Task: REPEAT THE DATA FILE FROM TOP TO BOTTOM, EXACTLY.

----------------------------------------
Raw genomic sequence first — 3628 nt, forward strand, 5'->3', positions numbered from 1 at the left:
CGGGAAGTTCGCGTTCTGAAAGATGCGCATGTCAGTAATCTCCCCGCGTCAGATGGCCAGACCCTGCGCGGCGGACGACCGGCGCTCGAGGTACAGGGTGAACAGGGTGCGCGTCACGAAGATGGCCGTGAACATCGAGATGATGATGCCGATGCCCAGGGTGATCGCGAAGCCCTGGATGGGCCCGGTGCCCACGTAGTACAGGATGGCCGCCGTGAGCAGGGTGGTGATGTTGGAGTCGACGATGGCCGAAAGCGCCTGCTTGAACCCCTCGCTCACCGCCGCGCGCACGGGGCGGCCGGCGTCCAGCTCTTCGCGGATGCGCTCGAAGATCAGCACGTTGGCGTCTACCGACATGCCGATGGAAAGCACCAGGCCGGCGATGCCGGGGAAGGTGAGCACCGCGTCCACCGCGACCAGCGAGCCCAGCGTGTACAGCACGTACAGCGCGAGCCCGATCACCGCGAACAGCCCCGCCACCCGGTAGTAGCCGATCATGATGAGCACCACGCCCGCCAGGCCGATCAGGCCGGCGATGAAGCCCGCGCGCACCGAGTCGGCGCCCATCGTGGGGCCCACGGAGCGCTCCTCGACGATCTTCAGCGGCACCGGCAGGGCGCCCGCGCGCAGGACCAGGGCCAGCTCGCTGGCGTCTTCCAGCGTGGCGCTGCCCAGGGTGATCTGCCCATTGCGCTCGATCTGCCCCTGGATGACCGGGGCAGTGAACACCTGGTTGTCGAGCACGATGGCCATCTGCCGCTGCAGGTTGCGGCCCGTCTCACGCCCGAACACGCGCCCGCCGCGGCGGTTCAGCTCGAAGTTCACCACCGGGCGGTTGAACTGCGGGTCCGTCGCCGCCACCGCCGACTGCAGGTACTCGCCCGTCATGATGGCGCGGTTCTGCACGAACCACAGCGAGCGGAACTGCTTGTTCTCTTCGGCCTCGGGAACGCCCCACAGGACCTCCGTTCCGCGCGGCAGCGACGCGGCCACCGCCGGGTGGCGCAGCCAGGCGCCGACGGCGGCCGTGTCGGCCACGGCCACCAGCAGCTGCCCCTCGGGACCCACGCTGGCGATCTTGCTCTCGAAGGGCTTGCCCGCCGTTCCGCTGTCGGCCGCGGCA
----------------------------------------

Raw genomic sequence first — 3628 nt, forward strand, 5'->3', positions numbered from 1 at the left:
CGGGAAGTTCGCGTTCTGAAAGATGCGCATGTCAGTAATCTCCCCGCGTCAGATGGCCAGACCCTGCGCGGCGGACGACCGGCGCTCGAGGTACAGGGTGAACAGGGTGCGCGTCACGAAGATGGCCGTGAACATCGAGATGATGATGCCGATGCCCAGGGTGATCGCGAAGCCCTGGATGGGCCCGGTGCCCACGTAGTACAGGATGGCCGCCGTGAGCAGGGTGGTGATGTTGGAGTCGACGATGGCCGAAAGCGCCTGCTTGAACCCCTCGCTCACCGCCGCGCGCACGGGGCGGCCGGCGTCCAGCTCTTCGCGGATGCGCTCGAAGATCAGCACGTTGGCGTCTACCGACATGCCGATGGAAAGCACCAGGCCGGCGATGCCGGGGAAGGTGAGCACCGCGTCCACCGCGACCAGCGAGCCCAGCGTGTACAGCACGTACAGCGCGAGCCCGATCACCGCGAACAGCCCCGCCACCCGGTAGTAGCCGATCATGATGAGCACCACGCCCGCCAGGCCGATCAGGCCGGCGATGAAGCCCGCGCGCACCGAGTCGGCGCCCATCGTGGGGCCCACGGAGCGCTCCTCGACGATCTTCAGCGGCACCGGCAGGGCGCCCGCGCGCAGGACCAGGGCCAGCTCGCTGGCGTCTTCCAGCGTGGCGCTGCCCAGGGTGATCTGCCCATTGCGCTCGATCTGCCCCTGGATGACCGGGGCAGTGAACACCTGGTTGTCGAGCACGATGGCCATCTGCCGCTGCAGGTTGCGGCCCGTCTCACGCCCGAACACGCGCCCGCCGCGGCGGTTCAGCTCGAAGTTCACCACCGGGCGGTTGAACTGCGGGTCCGTCGCCGCCACCGCCGACTGCAGGTACTCGCCCGTCATGATGGCGCGGTTCTGCACGAACCACAGCGAGCGGAACTGCTTGTTCTCTTCGGCCTCGGGAACGCCCCACAGGACCTCCGTTCCGCGCGGCAGCGACGCGGCCACCGCCGGGTGGCGCAGCCAGGCGCCGACGGCGGCCGTGTCGGCCACGGCCACCAGCAGCTGCCCCTCGGGACCCACGCTGGCGATCTTGCTCTCGAAGGGCTTGCCCGCCGTTCCGCTGTCGGCCGCGGCA